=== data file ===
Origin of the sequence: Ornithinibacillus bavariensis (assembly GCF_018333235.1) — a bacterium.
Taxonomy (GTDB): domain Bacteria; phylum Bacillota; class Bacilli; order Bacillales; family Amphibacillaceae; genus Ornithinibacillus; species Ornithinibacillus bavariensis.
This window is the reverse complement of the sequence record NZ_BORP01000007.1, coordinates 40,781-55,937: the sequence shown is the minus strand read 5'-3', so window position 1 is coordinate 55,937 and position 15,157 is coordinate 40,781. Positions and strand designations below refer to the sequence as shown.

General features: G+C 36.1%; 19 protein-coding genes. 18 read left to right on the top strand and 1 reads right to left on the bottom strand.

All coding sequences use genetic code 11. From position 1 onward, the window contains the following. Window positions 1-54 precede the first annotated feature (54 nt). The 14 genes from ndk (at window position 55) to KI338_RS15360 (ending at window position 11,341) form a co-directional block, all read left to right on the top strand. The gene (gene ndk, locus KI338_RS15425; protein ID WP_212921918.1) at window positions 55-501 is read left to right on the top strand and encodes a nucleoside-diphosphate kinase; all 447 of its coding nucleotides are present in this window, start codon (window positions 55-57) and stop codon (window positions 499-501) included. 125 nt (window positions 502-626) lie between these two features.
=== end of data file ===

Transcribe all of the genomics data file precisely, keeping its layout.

Origin of the sequence: Ornithinibacillus bavariensis (assembly GCF_018333235.1) — a bacterium.
Taxonomy (GTDB): domain Bacteria; phylum Bacillota; class Bacilli; order Bacillales; family Amphibacillaceae; genus Ornithinibacillus; species Ornithinibacillus bavariensis.
This window is the reverse complement of the sequence record NZ_BORP01000007.1, coordinates 40,781-55,937: the sequence shown is the minus strand read 5'-3', so window position 1 is coordinate 55,937 and position 15,157 is coordinate 40,781. Positions and strand designations below refer to the sequence as shown.

General features: G+C 36.1%; 19 protein-coding genes. 18 read left to right on the top strand and 1 reads right to left on the bottom strand.

All coding sequences use genetic code 11. From position 1 onward, the window contains the following. Window positions 1-54 precede the first annotated feature (54 nt). The 14 genes from ndk (at window position 55) to KI338_RS15360 (ending at window position 11,341) form a co-directional block, all read left to right on the top strand. The gene (gene ndk, locus KI338_RS15425; protein ID WP_212921918.1) at window positions 55-501 is read left to right on the top strand and encodes a nucleoside-diphosphate kinase; all 447 of its coding nucleotides are present in this window, start codon (window positions 55-57) and stop codon (window positions 499-501) included. 125 nt (window positions 502-626) lie between these two features.